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"Mulan" 1998 "Mulan" 1998

While Disney’s live-action remake of Mulan battles its own controversies, an artist involved in the 1998 animated original has spoken of the cultural insensitivities he noticed on that project.

Dan Haskett, an animator and designer with half a century’s experience, worked on many of the popular films from Disney’s 1990s “renaissance,” as well as series ranging from The Simpsons and Batman: The Animated Series to the recent Looney Tunes revival at Warner Bros. He is often called in to contribute to the early stages of animation projects, among them Mulan.

Dan Haskett
Dan Haskett

In a Youtube interview with Deborah Anderson, a.k.a. BlkWmnAnimator, Haskett recalls an exchange with one of the film’s directors: “In speaking of Chinese people, [the director] was saying, ‘You know, they’re not like us.’” Later, the film’s key character designer told Haskett that he’d become “the de facto expert on all things Chinese for the rest of the staff.” Haskett says, “I understood completely how he felt; it was not a joyful experience.”

To Haskett, the director’s comment demonstrated the “lack of respect and interest” in other cultures and races that he has found to be prevalent in the Hollywood animation industry. He wryly adds that this might have marked the first time he, a black man, had been considered a part of “us” in the industry.

Much of the interview is devoted to his experiences of racism in his career and his views on diversity today. It’s a fascinating listen, not only because Haskett has played such a huge (and largely unacknowledged) role in American animation of the last 40 years, but also because he rarely ever speaks publicly about his work in the industry.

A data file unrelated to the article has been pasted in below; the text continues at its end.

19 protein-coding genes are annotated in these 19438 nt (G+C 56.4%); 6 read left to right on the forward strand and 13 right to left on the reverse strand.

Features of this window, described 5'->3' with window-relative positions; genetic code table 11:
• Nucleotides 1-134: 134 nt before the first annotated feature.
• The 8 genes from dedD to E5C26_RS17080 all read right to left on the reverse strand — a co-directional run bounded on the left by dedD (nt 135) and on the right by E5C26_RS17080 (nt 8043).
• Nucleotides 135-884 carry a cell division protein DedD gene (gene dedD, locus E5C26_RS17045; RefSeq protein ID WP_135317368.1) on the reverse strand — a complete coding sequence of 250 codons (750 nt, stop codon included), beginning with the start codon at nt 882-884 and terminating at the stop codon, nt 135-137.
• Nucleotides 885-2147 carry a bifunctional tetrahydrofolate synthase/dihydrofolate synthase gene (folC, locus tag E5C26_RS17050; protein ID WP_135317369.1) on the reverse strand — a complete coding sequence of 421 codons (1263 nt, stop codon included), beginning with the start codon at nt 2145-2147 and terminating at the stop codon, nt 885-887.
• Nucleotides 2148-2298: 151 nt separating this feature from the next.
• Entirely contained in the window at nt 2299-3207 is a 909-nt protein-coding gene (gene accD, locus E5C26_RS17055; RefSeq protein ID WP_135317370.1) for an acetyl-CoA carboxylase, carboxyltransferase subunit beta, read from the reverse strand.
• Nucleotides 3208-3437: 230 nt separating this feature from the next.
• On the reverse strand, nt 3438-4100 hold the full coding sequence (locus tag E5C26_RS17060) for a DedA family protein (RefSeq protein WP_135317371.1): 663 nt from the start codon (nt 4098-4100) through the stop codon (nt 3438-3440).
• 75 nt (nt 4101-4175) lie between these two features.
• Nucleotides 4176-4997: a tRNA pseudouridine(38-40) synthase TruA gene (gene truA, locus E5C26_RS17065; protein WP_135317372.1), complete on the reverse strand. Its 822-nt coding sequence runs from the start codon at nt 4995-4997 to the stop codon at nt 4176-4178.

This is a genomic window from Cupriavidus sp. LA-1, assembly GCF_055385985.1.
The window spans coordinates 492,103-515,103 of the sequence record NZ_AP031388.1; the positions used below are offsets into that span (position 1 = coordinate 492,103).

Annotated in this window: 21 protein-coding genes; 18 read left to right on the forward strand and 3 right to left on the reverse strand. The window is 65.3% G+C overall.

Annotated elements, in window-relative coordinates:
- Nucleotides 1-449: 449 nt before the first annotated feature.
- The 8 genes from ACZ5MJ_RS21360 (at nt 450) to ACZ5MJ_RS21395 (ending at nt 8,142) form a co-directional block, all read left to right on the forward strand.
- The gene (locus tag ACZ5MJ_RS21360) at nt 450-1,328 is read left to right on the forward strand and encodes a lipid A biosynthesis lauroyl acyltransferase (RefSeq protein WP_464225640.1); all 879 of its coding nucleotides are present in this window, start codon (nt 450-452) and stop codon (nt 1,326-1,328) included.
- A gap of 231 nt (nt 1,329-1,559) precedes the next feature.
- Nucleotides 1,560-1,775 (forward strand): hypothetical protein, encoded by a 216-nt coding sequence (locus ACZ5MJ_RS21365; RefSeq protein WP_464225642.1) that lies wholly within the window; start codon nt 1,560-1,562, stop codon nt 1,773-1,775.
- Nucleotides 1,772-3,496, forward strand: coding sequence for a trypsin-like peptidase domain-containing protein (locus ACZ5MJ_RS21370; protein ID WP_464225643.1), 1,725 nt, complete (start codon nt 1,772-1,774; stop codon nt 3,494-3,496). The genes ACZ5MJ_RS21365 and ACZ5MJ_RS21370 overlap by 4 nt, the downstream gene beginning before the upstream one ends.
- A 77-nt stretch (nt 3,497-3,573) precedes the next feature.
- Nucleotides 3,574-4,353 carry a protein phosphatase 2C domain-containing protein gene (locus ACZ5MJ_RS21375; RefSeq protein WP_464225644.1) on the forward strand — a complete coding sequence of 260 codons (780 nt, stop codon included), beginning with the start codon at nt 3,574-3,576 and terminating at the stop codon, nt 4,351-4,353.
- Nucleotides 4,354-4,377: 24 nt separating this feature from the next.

Here are some of his many striking reflections:

  • He was denied a credit for animating on The Fox and the Hound. He initially expected one, but when he met the “Golden Ager” who he recalls was producing the film, “I knew I was going to run into trouble, because he did not appreciate my being there.” Haskett strongly implies that his race was the issue. When he saw that he hadn’t been credited, he was “angry, but not surprised.”
  • He is often asked to design black and other non-white characters. “It’s nice to be known as a go-to guy for ethnic characters,” he says. “At the same time, obviously, it points to an enormous problem in the business at large: that there’s this lack of interest that I mentioned.”
  • Animated movies with black characters are still “experimental” today. By this, Haskett means that they don’t yet have real backing from studios. He urges black creators to create these movies anyway, using new tools, like crowdfunding, that facilitate independent work. “Just do it — don’t worry about the business side right now.”
  • Black artists’ character designs are often racist. Haskett bemoans the number of designs by black people that “dance on the edge” of minstrelsy. In his view, many of these artists aren’t fully aware of the racist origins of some cartoon archetypes — “I think they need to realize.” He also speaks of a popular show, which he doesn’t name, whose designs display the “self-hate” of the black creator.
  • Young black artists are too influenced by anime. “They’re going to smack me upside the head for this, [but many of them are] desperately in love with anime,” he says. “Anime is wonderful, but anime characters, as designs, don’t necessarily look like black people.”

Below, listen to the interview in two parts. Haskett speaks about Mulan from 5:10 in part two.